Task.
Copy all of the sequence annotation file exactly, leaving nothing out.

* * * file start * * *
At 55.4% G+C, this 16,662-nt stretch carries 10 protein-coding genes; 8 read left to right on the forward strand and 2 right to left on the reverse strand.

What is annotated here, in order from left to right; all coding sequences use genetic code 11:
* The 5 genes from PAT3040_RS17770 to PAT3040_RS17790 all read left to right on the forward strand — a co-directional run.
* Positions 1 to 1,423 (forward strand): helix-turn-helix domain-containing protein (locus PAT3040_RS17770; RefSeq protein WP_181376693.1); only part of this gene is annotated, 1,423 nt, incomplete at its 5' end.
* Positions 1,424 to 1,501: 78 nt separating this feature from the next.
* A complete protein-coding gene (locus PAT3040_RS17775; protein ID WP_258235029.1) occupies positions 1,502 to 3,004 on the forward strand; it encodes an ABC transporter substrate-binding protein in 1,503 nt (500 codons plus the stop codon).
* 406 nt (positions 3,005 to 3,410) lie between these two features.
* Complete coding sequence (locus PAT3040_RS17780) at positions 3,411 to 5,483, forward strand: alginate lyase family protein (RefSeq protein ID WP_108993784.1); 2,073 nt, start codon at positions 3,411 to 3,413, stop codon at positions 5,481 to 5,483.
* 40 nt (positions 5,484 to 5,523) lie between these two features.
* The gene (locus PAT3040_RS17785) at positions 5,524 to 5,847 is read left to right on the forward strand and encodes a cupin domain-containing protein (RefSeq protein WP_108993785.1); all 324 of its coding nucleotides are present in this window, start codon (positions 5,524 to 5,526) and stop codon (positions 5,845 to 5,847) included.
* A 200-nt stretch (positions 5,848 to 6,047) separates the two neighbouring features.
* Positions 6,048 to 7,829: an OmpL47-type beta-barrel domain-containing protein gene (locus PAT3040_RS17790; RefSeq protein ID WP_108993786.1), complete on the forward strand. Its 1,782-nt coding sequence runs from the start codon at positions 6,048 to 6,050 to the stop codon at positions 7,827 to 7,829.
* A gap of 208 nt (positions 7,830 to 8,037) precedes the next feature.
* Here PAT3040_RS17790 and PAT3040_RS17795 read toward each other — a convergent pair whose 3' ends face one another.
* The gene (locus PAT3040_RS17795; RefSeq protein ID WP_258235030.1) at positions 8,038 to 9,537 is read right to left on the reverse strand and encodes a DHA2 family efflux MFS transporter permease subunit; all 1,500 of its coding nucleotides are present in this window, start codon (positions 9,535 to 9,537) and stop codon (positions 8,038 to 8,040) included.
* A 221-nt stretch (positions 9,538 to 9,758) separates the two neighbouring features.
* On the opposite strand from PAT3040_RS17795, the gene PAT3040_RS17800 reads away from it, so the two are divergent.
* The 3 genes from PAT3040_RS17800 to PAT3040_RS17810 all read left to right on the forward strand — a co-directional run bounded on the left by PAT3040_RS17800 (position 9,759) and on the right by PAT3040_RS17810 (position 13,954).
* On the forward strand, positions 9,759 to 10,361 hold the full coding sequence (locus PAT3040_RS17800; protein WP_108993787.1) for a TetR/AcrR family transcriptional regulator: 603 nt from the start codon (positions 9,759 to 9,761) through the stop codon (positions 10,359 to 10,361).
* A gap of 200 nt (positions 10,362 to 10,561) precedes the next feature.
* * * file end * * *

At 55.4% G+C, this 16,662-nt stretch carries 10 protein-coding genes; 8 read left to right on the forward strand and 2 right to left on the reverse strand.

What is annotated here, in order from left to right; all coding sequences use genetic code 11:
* The 5 genes from PAT3040_RS17770 to PAT3040_RS17790 all read left to right on the forward strand — a co-directional run.
* Positions 1 to 1,423 (forward strand): helix-turn-helix domain-containing protein (locus PAT3040_RS17770; RefSeq protein WP_181376693.1); only part of this gene is annotated, 1,423 nt, incomplete at its 5' end.
* Positions 1,424 to 1,501: 78 nt separating this feature from the next.
* A complete protein-coding gene (locus PAT3040_RS17775; protein ID WP_258235029.1) occupies positions 1,502 to 3,004 on the forward strand; it encodes an ABC transporter substrate-binding protein in 1,503 nt (500 codons plus the stop codon).
* 406 nt (positions 3,005 to 3,410) lie between these two features.
* Complete coding sequence (locus PAT3040_RS17780) at positions 3,411 to 5,483, forward strand: alginate lyase family protein (RefSeq protein ID WP_108993784.1); 2,073 nt, start codon at positions 3,411 to 3,413, stop codon at positions 5,481 to 5,483.
* 40 nt (positions 5,484 to 5,523) lie between these two features.
* The gene (locus PAT3040_RS17785) at positions 5,524 to 5,847 is read left to right on the forward strand and encodes a cupin domain-containing protein (RefSeq protein WP_108993785.1); all 324 of its coding nucleotides are present in this window, start codon (positions 5,524 to 5,526) and stop codon (positions 5,845 to 5,847) included.
* A 200-nt stretch (positions 5,848 to 6,047) separates the two neighbouring features.
* Positions 6,048 to 7,829: an OmpL47-type beta-barrel domain-containing protein gene (locus PAT3040_RS17790; RefSeq protein ID WP_108993786.1), complete on the forward strand. Its 1,782-nt coding sequence runs from the start codon at positions 6,048 to 6,050 to the stop codon at positions 7,827 to 7,829.
* A gap of 208 nt (positions 7,830 to 8,037) precedes the next feature.
* Here PAT3040_RS17790 and PAT3040_RS17795 read toward each other — a convergent pair whose 3' ends face one another.
* The gene (locus PAT3040_RS17795; RefSeq protein ID WP_258235030.1) at positions 8,038 to 9,537 is read right to left on the reverse strand and encodes a DHA2 family efflux MFS transporter permease subunit; all 1,500 of its coding nucleotides are present in this window, start codon (positions 9,535 to 9,537) and stop codon (positions 8,038 to 8,040) included.
* A 221-nt stretch (positions 9,538 to 9,758) separates the two neighbouring features.
* On the opposite strand from PAT3040_RS17795, the gene PAT3040_RS17800 reads away from it, so the two are divergent.
* The 3 genes from PAT3040_RS17800 to PAT3040_RS17810 all read left to right on the forward strand — a co-directional run bounded on the left by PAT3040_RS17800 (position 9,759) and on the right by PAT3040_RS17810 (position 13,954).
* On the forward strand, positions 9,759 to 10,361 hold the full coding sequence (locus PAT3040_RS17800; protein WP_108993787.1) for a TetR/AcrR family transcriptional regulator: 603 nt from the start codon (positions 9,759 to 9,761) through the stop codon (positions 10,359 to 10,361).
* A gap of 200 nt (positions 10,362 to 10,561) precedes the next feature.